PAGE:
08/30/2006 11:00PM

Lukas feels Pegasus Wind is ready this time


SARATOGA SPRINGS, N.Y. - Hall of Fame trainer D. Wayne Lukas turns 71 on Saturday, but he hopes really to celebrate come dusk on Monday when he sends out Pegasus Wind in the Grade 1, $250,000 Hopeful Stakes for juvenile colts.

Lukas, who has won five runnings of the Hopeful, has been high on Pegasus Wind, a son of Fusaichi Pegasus, from the beginning. He was high enough to run him in the Grade 3 Bashford Manor Stakes at Churchill Downs as a first-time starter. Pegasus Wind finished fifth in that race, 3 1/2 lengths behind Circular Quay.

"I thought he was the best horse," Lukas said of Pegasus Wind. "I've been around some pretty nice horses and I just thought he was good enough to beat those horses. I still believe it."

Lukas said he didn't have Pegasus Wind fit enough to compete against more seasoned horses in the Bashford Manor.

"He's kind of a gifted horse and does things so easy that I didn't have him tight enough," Lukas said. "I thought I did, but those horses that get over the ground like he does and do things so easy don't get as much out of their training. I underestimated it, didn't do a very good job at all with him, and left him short. But I got it corrected up here."

In his next start, Pegasus Wind won a maiden race here on July 29 by seven lengths, giving Lukas full confidence to try him again in a stakes race.

With Rafael Bejarano sidelined the rest of the meet with a broken rib, Lukas has tabbed Cornelio Velasquez to ride Pegasus Wind in the Hopeful.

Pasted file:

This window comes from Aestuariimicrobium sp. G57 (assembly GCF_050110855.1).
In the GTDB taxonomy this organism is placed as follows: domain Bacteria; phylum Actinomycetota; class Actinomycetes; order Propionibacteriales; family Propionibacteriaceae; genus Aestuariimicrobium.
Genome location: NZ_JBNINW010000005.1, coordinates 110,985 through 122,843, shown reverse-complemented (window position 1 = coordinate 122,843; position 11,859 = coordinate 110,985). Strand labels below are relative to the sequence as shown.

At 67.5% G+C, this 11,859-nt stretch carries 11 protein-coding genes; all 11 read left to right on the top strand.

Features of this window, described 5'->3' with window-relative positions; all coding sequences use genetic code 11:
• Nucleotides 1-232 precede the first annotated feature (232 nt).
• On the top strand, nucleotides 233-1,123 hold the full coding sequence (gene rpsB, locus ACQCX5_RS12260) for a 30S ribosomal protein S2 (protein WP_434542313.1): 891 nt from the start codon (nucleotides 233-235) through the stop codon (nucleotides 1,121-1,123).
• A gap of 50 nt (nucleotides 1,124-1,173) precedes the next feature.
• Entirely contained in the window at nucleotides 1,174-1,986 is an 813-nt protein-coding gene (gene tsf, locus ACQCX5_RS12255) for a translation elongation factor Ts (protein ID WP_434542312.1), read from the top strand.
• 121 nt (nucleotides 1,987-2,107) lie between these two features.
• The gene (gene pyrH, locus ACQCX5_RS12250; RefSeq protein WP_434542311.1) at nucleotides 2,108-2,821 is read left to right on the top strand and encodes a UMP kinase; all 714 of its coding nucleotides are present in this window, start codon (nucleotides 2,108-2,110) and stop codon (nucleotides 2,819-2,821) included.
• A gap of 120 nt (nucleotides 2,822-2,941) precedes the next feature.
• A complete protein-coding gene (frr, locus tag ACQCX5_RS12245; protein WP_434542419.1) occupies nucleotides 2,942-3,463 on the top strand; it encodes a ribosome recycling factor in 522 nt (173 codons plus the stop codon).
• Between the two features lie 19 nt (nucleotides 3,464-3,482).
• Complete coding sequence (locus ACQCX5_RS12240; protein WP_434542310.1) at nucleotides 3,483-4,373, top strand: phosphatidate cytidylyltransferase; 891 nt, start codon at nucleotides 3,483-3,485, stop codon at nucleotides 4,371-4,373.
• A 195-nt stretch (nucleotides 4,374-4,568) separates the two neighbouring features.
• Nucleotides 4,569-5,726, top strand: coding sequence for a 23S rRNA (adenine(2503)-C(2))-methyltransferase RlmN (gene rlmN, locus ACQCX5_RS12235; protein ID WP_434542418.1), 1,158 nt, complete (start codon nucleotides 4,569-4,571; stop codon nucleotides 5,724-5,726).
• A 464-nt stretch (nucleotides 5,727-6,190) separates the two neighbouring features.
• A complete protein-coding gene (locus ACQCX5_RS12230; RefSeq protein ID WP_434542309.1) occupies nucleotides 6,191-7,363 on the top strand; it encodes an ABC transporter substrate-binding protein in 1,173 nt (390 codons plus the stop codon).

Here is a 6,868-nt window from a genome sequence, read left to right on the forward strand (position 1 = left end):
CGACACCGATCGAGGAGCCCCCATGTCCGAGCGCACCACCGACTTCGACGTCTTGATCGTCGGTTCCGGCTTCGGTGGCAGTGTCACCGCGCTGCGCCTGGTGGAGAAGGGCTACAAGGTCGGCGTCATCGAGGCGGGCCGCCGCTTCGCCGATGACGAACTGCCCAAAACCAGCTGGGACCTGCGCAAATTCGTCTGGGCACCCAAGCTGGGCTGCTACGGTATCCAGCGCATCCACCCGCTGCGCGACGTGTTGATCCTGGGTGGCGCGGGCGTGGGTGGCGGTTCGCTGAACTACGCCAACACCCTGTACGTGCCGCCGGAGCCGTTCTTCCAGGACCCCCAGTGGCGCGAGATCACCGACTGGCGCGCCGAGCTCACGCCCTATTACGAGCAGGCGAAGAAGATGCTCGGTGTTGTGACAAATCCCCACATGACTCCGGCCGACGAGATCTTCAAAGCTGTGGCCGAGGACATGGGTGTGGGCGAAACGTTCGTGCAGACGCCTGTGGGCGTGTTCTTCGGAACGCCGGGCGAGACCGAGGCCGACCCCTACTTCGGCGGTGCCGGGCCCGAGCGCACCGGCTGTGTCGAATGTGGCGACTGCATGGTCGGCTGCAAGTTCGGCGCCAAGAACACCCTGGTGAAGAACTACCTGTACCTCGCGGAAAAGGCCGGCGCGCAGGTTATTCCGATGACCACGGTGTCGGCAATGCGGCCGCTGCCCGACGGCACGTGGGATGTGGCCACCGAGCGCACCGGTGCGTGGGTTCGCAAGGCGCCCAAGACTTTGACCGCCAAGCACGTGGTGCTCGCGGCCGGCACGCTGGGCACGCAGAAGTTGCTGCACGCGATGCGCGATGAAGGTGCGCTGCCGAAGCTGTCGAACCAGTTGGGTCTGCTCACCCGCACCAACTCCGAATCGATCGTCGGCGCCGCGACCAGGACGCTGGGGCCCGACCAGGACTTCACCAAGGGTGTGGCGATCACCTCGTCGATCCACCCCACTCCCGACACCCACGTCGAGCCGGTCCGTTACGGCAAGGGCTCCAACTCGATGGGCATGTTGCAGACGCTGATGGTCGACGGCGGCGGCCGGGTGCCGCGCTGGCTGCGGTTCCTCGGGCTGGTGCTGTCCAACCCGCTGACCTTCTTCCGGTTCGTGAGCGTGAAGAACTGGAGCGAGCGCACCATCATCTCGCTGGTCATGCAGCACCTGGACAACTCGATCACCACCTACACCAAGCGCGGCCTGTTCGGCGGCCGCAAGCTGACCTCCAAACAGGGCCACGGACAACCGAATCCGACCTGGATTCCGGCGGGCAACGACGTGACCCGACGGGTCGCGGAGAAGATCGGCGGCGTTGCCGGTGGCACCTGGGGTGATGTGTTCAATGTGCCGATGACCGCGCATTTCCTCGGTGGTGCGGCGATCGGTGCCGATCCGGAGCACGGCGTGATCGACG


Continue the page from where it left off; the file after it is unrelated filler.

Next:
Trainer Todd Pletcher worked both of his Hopeful contenders on Thursday. Scat Daddy, the Sanford winner, went four furlongs in 49.84 seconds by himself under Angel Cordero Jr. Circular Quay, went five furlongs in 1:03.62 in company with Pleasant Strike.

Invasor has four-furlong breeze

Invasor, a winner of three Grade 1 races since coming to North America, breezed four furlongs in 48.82 seconds Thursday morning. It was his first breeze since winning the Whitney Handicap on Aug. 5. Invasor is preparing for a showdown with leading 3-year-old Bernardini in the Grade 1 Jockey Club Gold Cup at Belmont Park on Oct. 7.

Trainer Kiaran McLaughlin said that he tried to give Invasor some down time after the Whitney to have him fresh for a fall campaign. In the winter, Invasor shipped from Florida to Dubai and back. In the spring, he won the Pimlico Special before taking the Suburban and Whitney in the summer.

"The first week or two we tried to walk him five days," McLaughlin said. "We jogged him four or five days. It was so hard because he was such a happy horse, but we did take it easy with him."

McLaughlin also reported that Belmont Stakes winner Jazil was given clearance by Dr. Larry Bramlage to resume training. Jazil was expected to leave owner Sheikh Hamdan's Shadwell Farm in Kentucky on Friday and arrive at McLaughlin's Belmont Park barn on Saturday.

Jazil has been sidelined since late June because of bruising of a hind cannon bone. McLaughlin said the goal is to try and make the Breeders' Cup Classic with Jazil.

"We didn't miss that much time," McLaughlin said. "It isn't a big issue, so we're hopeful. He's the type of horse you could do that with. I want to get him back and get going."

This Just In euthanized

This Just In, a promising 2-year-old filly owned by Joe Allen and trained by Allen Jerkens, was euthanized after she broke the cannon bone in her right foreleg during the running of Thursday's third race.